Roster Projections is a series that’ll look to break down and discuss each of the Cincinnati Bengals’ position groups, then project how they’ll look at the end of the 2018 offseason. In this series, we’ll look at players’ 2017 seasons, analyze them as they currently are, and predict how they’ll spend 2018 with the Bengals. The third edition of this series will cover the Bengals’ receivers.
The position group with the most questions surrounding it heading into the Bengals’ 2018 season appears to be wide receiver. At the top, unquestionably, is A.J. Green. Behind him is a potentially deep group, but one defined by youth and consistency questions.
Green is a top-five receiver leaguewide and has unquestionably been the star of the Bengals’ offense through recent years. He’ll continue to be the focal point of the unit in 2018 (regardless of how much Joe Mixon breaks out). His elite size, body control, and route-running ability render him well ahead of most of his peers. Despite those traits, there were several instances last season where he had critical concentration lapses, leading to dropped passes or poor routes. Those lapses stemmed from frustration with the sputtering Bengals’ offense – look for Green to shine as the leader of an improved unit.
Still, another receiver needs to step up across from Green. Brandon LaFell has been the Bengals’ second receiver since arriving from New England in 2016. In Cincinnati, LaFell has been the epitome of serviceable. His age (32 in November), average play, and meager production could lead to him being phased out in 2018.
Two young receivers should be in line to take LaFell’s snaps: Josh Malone and John Ross. Both are second year draft picks by the Bengals with outstanding physical traits. Malone is a bigger, physical receiver with a touch of speed to compliment his size. Ross is the most intriguing player on the team – the fastest prospect in NFL combine history, Ross spent 2017 either sidelined by injuries or hidden in head coach Marvin Lewis’ doghouse. If healthy, Ross will make his presence felt from both outside and in the slot. Look for Malone to excel as a boundary corner after spending 2017 as a reserve player.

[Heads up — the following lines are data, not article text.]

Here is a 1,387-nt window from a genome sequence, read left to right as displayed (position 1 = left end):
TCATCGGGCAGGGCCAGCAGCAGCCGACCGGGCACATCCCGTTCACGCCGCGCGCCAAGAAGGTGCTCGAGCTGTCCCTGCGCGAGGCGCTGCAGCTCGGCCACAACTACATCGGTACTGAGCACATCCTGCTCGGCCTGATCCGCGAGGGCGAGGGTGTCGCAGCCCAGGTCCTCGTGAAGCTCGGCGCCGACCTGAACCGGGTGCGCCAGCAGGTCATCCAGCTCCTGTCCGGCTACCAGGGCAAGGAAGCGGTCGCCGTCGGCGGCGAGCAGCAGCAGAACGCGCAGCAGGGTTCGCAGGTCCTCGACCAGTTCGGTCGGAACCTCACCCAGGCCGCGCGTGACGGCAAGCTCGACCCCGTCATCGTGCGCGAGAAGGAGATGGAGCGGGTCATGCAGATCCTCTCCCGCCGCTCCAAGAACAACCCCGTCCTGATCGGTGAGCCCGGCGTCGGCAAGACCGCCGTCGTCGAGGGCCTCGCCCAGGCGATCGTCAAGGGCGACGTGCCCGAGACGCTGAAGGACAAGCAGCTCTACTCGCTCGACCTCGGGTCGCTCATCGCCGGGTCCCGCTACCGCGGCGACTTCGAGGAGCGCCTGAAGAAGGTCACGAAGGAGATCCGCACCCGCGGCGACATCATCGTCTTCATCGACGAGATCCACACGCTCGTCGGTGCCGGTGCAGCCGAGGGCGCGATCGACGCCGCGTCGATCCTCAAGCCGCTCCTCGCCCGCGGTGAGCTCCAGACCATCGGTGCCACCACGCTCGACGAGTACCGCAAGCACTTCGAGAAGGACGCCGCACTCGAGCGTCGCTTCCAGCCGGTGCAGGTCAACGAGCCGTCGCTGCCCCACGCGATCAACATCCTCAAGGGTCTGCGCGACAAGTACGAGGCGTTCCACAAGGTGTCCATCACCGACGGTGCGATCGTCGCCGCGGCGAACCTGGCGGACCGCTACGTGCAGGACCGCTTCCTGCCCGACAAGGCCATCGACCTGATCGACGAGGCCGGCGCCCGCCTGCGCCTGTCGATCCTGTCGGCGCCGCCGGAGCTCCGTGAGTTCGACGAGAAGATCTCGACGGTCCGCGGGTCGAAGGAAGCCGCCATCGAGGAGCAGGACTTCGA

Aside from Ross, two other receivers will compete for the Bengals’ starting slot gig: Tyler Boyd and Alex Erickson. Both saw time in 2017, but neither looked particularly impressive. His game-winning touchdown against Baltimore notwithstanding, Boyd looked merely average. Erickson has historically been more of a special teams player, but had to spell Boyd on offense last season. Small and quick, Erickson is built for the slot and outstanding after the catch. Regardless, the depth of the position might relegate Erickson to return duties – where he’s still very impactful.
Other notable players battling for roster spots include Cody Core and 2018 seventh-round pick Auden Tate. Core was pegged by some as a breakout candidate in 2017, but failed to record a single catch. He could be cut in training camp if Tate forces his way onto the roster. Tate brings elite size to the table at 6’5″ and 228 lbs., and plays to it. His stunningly slow 40-yard dash time at the Combine (4.68 seconds) shouldn’t overshadow his upside as a red zone weapon. If the early offseason reviews are any indication, he could be well on his way to filling that role.
One last name worth mentioning is Quinton Flowers, an undrafted rookie out of South Florida. A college quarterback, Flowers is a halfback on the Bengals roster but should see snaps from a variety of positions. If he makes the team, it’ll be as a contributor across the offensive formation – not strictly in the backfield. The dynamic athleticism he brings to the table could land Flowers a roster spot as a receiver if not a back. Keep an eye out for some explosive plays from him in the preseason, from multiple spots.